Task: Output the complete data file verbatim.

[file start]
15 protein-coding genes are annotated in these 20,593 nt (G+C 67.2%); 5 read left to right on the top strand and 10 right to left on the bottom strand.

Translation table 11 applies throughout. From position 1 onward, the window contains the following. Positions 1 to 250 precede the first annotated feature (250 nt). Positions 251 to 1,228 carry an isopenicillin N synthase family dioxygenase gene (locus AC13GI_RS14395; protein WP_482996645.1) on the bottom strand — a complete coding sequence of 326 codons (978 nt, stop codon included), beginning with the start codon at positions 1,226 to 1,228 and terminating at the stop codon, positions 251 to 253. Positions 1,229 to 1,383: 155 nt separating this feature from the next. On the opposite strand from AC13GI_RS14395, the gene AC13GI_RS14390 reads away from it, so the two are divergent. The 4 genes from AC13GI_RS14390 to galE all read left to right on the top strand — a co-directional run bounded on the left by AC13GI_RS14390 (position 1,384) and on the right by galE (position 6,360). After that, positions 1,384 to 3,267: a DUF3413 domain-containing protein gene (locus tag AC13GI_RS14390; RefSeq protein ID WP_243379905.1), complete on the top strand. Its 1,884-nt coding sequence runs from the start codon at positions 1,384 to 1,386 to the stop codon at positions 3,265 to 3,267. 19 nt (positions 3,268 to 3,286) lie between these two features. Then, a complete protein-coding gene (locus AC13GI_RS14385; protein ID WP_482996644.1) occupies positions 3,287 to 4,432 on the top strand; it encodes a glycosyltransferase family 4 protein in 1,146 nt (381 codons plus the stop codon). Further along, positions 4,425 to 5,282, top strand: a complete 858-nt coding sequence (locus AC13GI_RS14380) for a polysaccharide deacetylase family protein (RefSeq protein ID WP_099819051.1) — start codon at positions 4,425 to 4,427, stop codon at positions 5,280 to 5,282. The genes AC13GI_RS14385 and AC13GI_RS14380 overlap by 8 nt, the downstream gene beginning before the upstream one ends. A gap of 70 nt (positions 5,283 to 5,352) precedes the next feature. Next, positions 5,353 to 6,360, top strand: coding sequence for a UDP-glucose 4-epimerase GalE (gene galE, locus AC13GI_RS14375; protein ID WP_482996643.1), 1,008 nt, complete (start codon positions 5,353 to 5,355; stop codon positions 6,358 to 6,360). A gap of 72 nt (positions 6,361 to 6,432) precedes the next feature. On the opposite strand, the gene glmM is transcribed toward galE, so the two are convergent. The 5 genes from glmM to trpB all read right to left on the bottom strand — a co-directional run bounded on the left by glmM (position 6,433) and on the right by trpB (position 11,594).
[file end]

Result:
15 protein-coding genes are annotated in these 20,593 nt (G+C 67.2%); 5 read left to right on the top strand and 10 right to left on the bottom strand.

Translation table 11 applies throughout. From position 1 onward, the window contains the following. Positions 1 to 250 precede the first annotated feature (250 nt). Positions 251 to 1,228 carry an isopenicillin N synthase family dioxygenase gene (locus AC13GI_RS14395; protein WP_482996645.1) on the bottom strand — a complete coding sequence of 326 codons (978 nt, stop codon included), beginning with the start codon at positions 1,226 to 1,228 and terminating at the stop codon, positions 251 to 253. Positions 1,229 to 1,383: 155 nt separating this feature from the next. On the opposite strand from AC13GI_RS14395, the gene AC13GI_RS14390 reads away from it, so the two are divergent. The 4 genes from AC13GI_RS14390 to galE all read left to right on the top strand — a co-directional run bounded on the left by AC13GI_RS14390 (position 1,384) and on the right by galE (position 6,360). After that, positions 1,384 to 3,267: a DUF3413 domain-containing protein gene (locus tag AC13GI_RS14390; RefSeq protein ID WP_243379905.1), complete on the top strand. Its 1,884-nt coding sequence runs from the start codon at positions 1,384 to 1,386 to the stop codon at positions 3,265 to 3,267. 19 nt (positions 3,268 to 3,286) lie between these two features. Then, a complete protein-coding gene (locus AC13GI_RS14385; protein ID WP_482996644.1) occupies positions 3,287 to 4,432 on the top strand; it encodes a glycosyltransferase family 4 protein in 1,146 nt (381 codons plus the stop codon). Further along, positions 4,425 to 5,282, top strand: a complete 858-nt coding sequence (locus AC13GI_RS14380) for a polysaccharide deacetylase family protein (RefSeq protein ID WP_099819051.1) — start codon at positions 4,425 to 4,427, stop codon at positions 5,280 to 5,282. The genes AC13GI_RS14385 and AC13GI_RS14380 overlap by 8 nt, the downstream gene beginning before the upstream one ends. A gap of 70 nt (positions 5,283 to 5,352) precedes the next feature. Next, positions 5,353 to 6,360, top strand: coding sequence for a UDP-glucose 4-epimerase GalE (gene galE, locus AC13GI_RS14375; protein ID WP_482996643.1), 1,008 nt, complete (start codon positions 5,353 to 5,355; stop codon positions 6,358 to 6,360). A gap of 72 nt (positions 6,361 to 6,432) precedes the next feature. On the opposite strand, the gene glmM is transcribed toward galE, so the two are convergent. The 5 genes from glmM to trpB all read right to left on the bottom strand — a co-directional run bounded on the left by glmM (position 6,433) and on the right by trpB (position 11,594).